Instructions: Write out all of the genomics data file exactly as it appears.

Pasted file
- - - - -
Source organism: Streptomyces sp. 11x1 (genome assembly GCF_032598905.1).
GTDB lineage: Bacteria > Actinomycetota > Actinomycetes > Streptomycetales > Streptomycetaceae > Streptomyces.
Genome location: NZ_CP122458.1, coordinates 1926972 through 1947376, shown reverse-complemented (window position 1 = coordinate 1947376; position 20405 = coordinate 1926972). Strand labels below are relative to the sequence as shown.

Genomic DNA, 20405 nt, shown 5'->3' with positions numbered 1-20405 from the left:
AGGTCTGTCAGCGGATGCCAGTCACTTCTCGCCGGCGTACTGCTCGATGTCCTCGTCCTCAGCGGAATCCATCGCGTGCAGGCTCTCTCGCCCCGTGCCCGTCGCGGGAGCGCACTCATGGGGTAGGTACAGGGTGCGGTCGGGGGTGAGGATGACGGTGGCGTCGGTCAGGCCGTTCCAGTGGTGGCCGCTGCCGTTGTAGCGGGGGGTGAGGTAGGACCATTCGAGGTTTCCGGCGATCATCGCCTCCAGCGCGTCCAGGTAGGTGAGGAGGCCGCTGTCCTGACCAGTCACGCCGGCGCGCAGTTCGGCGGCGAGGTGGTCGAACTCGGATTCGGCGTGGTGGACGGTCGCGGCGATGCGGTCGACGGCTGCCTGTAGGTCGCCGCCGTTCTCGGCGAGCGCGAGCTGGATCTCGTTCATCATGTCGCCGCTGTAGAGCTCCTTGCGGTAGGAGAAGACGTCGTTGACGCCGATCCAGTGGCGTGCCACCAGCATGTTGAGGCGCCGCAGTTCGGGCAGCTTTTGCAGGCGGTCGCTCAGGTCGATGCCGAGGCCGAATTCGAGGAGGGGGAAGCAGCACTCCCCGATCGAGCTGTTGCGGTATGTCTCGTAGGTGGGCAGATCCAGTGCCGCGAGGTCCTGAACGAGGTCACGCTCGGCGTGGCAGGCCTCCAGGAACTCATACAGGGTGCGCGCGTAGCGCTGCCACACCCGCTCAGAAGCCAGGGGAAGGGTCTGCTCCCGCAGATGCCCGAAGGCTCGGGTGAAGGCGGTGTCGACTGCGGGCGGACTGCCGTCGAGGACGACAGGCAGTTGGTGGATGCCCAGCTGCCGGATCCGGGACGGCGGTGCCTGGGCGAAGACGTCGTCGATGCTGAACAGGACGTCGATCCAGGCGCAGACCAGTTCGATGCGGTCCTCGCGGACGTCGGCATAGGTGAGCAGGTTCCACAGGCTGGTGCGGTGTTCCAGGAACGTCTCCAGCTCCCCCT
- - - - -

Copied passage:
Source organism: Streptomyces sp. 11x1 (genome assembly GCF_032598905.1).
GTDB lineage: Bacteria > Actinomycetota > Actinomycetes > Streptomycetales > Streptomycetaceae > Streptomyces.
Genome location: NZ_CP122458.1, coordinates 1926972 through 1947376, shown reverse-complemented (window position 1 = coordinate 1947376; position 20405 = coordinate 1926972). Strand labels below are relative to the sequence as shown.

Genomic DNA, 20405 nt, shown 5'->3' with positions numbered 1-20405 from the left:
AGGTCTGTCAGCGGATGCCAGTCACTTCTCGCCGGCGTACTGCTCGATGTCCTCGTCCTCAGCGGAATCCATCGCGTGCAGGCTCTCTCGCCCCGTGCCCGTCGCGGGAGCGCACTCATGGGGTAGGTACAGGGTGCGGTCGGGGGTGAGGATGACGGTGGCGTCGGTCAGGCCGTTCCAGTGGTGGCCGCTGCCGTTGTAGCGGGGGGTGAGGTAGGACCATTCGAGGTTTCCGGCGATCATCGCCTCCAGCGCGTCCAGGTAGGTGAGGAGGCCGCTGTCCTGACCAGTCACGCCGGCGCGCAGTTCGGCGGCGAGGTGGTCGAACTCGGATTCGGCGTGGTGGACGGTCGCGGCGATGCGGTCGACGGCTGCCTGTAGGTCGCCGCCGTTCTCGGCGAGCGCGAGCTGGATCTCGTTCATCATGTCGCCGCTGTAGAGCTCCTTGCGGTAGGAGAAGACGTCGTTGACGCCGATCCAGTGGCGTGCCACCAGCATGTTGAGGCGCCGCAGTTCGGGCAGCTTTTGCAGGCGGTCGCTCAGGTCGATGCCGAGGCCGAATTCGAGGAGGGGGAAGCAGCACTCCCCGATCGAGCTGTTGCGGTATGTCTCGTAGGTGGGCAGATCCAGTGCCGCGAGGTCCTGAACGAGGTCACGCTCGGCGTGGCAGGCCTCCAGGAACTCATACAGGGTGCGCGCGTAGCGCTGCCACACCCGCTCAGAAGCCAGGGGAAGGGTCTGCTCCCGCAGATGCCCGAAGGCTCGGGTGAAGGCGGTGTCGACTGCGGGCGGACTGCCGTCGAGGACGACAGGCAGTTGGTGGATGCCCAGCTGCCGGATCCGGGACGGCGGTGCCTGGGCGAAGACGTCGTCGATGCTGAACAGGACGTCGATCCAGGCGCAGACCAGTTCGATGCGGTCCTCGCGGACGTCGGCATAGGTGAGCAGGTTCCACAGGCTGGTGCGGTGTTCCAGGAACGTCTCCAGCTCCCCCT